From the Business Perspective Newsletter
Finding "Just Right"
What a summer.
Not enough: lazy days by a pool, dinners with friends or nights at the ballpark. Family reunions, graduations and vacation photos.
Too many: Positive COVID tests, lost lives, closed businesses, wildfires, job losses, cancelled events. And way too many Zoom calls.
Too much: Uncertainty, anxiety and political vitriol.
But like Goldilocks in the story of the three bears, you’ve likely discovered a few things that were “just right."
Upon reflection, “just right” might not have been what we thought we wanted but just what we needed. Treasured time with family. Time to cook and enjoy meals together. Time to explore hobbies, organize your closets, garages or family photos, and check tasks off years’ worth of to-do lists. Many reached out to people through technology they haven’t seen for years.
And those many Zoom calls filling our calendars? It’s hard to imagine these past six months without all the amazing technology that has enabled us to work remotely and keep in touch with our teams, customers and our families. Technology brought family together who hadn’t seen each other in years. After all this social distancing I know I’ll never again take for granted the opportunity to get together with my family or to see all of you at an in-person event.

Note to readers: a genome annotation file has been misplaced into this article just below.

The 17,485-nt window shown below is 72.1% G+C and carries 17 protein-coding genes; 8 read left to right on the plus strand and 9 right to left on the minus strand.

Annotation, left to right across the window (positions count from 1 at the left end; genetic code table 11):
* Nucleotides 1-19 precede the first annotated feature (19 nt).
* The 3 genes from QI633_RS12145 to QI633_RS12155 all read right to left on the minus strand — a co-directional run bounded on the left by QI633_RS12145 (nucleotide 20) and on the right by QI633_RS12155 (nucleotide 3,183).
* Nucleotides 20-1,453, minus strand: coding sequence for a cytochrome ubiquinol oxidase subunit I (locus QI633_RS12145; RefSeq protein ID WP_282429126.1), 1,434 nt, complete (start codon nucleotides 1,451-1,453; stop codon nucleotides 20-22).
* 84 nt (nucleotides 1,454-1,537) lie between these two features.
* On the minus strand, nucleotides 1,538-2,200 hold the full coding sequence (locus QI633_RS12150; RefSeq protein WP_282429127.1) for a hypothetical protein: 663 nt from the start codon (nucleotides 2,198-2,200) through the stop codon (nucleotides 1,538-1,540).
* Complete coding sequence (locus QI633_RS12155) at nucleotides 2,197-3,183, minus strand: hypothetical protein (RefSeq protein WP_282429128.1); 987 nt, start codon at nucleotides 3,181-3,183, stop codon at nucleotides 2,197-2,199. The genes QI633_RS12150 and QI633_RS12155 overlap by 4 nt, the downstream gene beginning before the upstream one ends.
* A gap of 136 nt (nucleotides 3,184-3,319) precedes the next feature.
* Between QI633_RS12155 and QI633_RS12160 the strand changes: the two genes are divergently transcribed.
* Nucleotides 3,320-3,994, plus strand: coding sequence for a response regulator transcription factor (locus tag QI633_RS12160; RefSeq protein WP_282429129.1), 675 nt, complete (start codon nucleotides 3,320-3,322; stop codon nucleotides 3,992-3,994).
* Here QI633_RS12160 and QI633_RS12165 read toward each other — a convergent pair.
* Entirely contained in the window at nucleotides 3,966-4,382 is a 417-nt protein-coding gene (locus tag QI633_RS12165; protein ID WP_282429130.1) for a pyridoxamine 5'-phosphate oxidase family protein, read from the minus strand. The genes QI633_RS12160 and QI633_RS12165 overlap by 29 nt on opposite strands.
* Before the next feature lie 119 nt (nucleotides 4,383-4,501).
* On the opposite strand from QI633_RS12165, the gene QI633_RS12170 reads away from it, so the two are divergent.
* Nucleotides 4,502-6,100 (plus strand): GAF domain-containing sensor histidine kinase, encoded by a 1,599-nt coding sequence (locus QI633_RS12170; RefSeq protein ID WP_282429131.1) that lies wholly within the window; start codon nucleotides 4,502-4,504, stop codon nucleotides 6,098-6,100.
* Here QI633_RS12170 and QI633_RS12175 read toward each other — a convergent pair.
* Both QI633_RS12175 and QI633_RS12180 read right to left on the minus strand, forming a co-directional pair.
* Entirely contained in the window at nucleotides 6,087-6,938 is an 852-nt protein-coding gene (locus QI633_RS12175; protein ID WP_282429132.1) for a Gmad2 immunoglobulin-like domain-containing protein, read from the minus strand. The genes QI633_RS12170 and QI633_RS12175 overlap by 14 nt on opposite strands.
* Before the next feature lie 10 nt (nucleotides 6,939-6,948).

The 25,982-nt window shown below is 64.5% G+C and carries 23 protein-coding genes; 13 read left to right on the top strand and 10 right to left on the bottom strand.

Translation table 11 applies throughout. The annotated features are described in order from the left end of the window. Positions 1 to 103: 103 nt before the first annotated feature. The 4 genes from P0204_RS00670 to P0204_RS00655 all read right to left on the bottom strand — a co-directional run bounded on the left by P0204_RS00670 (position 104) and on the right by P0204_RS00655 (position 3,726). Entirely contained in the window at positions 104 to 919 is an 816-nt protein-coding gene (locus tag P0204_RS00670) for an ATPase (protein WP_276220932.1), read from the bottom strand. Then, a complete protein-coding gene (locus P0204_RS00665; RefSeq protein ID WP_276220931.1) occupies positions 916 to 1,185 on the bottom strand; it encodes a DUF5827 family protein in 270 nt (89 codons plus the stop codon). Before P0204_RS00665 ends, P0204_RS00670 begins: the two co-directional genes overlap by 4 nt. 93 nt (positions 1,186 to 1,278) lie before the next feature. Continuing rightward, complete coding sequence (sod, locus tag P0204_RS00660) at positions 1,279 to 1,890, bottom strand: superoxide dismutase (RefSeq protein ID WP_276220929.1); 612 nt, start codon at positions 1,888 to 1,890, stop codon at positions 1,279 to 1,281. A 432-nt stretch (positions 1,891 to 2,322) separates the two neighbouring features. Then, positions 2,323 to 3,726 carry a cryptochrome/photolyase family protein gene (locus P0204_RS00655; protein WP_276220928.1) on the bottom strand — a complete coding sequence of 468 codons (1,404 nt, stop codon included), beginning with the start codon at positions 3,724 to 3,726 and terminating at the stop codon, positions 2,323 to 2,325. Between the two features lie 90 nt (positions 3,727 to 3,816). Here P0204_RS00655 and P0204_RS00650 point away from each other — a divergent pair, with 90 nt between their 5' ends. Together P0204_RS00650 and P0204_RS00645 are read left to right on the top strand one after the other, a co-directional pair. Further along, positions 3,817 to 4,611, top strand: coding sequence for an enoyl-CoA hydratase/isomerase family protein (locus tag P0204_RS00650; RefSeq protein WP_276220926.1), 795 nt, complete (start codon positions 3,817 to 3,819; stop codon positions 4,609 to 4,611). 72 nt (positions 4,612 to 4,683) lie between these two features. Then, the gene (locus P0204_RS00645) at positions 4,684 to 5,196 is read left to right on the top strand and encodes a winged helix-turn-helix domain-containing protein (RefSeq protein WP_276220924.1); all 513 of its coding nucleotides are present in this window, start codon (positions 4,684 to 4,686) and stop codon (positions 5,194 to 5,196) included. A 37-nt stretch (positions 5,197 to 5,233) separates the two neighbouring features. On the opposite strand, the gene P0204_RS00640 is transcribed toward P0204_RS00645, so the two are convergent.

The intensity of the speed of change has heightened, shortening timelines for decision-making during this crisis. Decisions have crucial consequences for the health of loved ones and for our businesses. The good news is out of this time we’ve witnessed incredible creativity and collaboration. The key word of the pandemic for business seems to be “pivot” and nearly everyone has. Some pivots were transforming to a new business model, like Kyle and Heather Steppe who quickly moved their Downtown OP-based KC Hemp to an entirely online/delivery model, cutting costs and improving service. Restaurants created entirely-new menus, focusing on family-style meals for curb-side pick up or delivery, and many of you ramped up, mobilizing your entire teams to remotely work almost overnight.
The key is to figure out how to sustain the emergency creativity we’ve employed over the last few months into solutions that will work for the long-haul. Which of your new “COVID-friendly” services are popular AND make business sense so they have a life post-pandemic? Is remote work an option that now provides flexibility for your workforce? What best practices did you develop that provide your operation new options moving forward?
The biggest question for me is how to maintain the creativity of these past few months as we move into developing long-term solutions. Sometimes our best thinking is under pressure, yet we know that the intensity of the pressure we’ve been under lately is just not sustainable. This pandemic isn’t short-term, so our challenge as leaders is to figure out how to channel our resources and creativity for our workplaces, community and families for the long-term.
Tracey Osborne Oltjen, CCE, IOM
President & CEO